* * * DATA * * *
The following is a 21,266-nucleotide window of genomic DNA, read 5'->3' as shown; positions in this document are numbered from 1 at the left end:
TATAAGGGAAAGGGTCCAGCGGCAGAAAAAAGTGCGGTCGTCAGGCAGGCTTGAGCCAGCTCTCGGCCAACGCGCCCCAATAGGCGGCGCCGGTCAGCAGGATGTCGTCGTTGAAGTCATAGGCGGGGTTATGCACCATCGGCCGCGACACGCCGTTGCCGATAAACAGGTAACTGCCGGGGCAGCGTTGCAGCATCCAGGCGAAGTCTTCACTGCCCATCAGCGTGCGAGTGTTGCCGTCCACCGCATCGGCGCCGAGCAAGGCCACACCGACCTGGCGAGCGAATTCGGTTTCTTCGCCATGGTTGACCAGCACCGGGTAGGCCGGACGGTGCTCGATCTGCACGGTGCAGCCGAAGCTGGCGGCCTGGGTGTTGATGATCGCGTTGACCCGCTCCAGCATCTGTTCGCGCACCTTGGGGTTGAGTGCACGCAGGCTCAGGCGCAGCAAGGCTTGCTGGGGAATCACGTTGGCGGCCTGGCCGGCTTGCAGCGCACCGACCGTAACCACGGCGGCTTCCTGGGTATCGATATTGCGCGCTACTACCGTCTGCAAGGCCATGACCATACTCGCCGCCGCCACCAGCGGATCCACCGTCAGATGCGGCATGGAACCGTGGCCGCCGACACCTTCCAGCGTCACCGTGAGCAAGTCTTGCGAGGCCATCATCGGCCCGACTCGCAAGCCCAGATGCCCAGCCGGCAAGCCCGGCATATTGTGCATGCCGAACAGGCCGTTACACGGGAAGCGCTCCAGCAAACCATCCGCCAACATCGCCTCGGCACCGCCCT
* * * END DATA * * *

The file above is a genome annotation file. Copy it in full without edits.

The following is a 21,266-nucleotide window of genomic DNA, read 5'->3' as shown; positions in this document are numbered from 1 at the left end:
TATAAGGGAAAGGGTCCAGCGGCAGAAAAAAGTGCGGTCGTCAGGCAGGCTTGAGCCAGCTCTCGGCCAACGCGCCCCAATAGGCGGCGCCGGTCAGCAGGATGTCGTCGTTGAAGTCATAGGCGGGGTTATGCACCATCGGCCGCGACACGCCGTTGCCGATAAACAGGTAACTGCCGGGGCAGCGTTGCAGCATCCAGGCGAAGTCTTCACTGCCCATCAGCGTGCGAGTGTTGCCGTCCACCGCATCGGCGCCGAGCAAGGCCACACCGACCTGGCGAGCGAATTCGGTTTCTTCGCCATGGTTGACCAGCACCGGGTAGGCCGGACGGTGCTCGATCTGCACGGTGCAGCCGAAGCTGGCGGCCTGGGTGTTGATGATCGCGTTGACCCGCTCCAGCATCTGTTCGCGCACCTTGGGGTTGAGTGCACGCAGGCTCAGGCGCAGCAAGGCTTGCTGGGGAATCACGTTGGCGGCCTGGCCGGCTTGCAGCGCACCGACCGTAACCACGGCGGCTTCCTGGGTATCGATATTGCGCGCTACTACCGTCTGCAAGGCCATGACCATACTCGCCGCCGCCACCAGCGGATCCACCGTCAGATGCGGCATGGAACCGTGGCCGCCGACACCTTCCAGCGTCACCGTGAGCAAGTCTTGCGAGGCCATCATCGGCCCGACTCGCAAGCCCAGATGCCCAGCCGGCAAGCCCGGCATATTGTGCATGCCGAACAGGCCGTTACACGGGAAGCGCTCCAGCAAACCATCCGCCAACATCGCCTCGGCACCGCCCT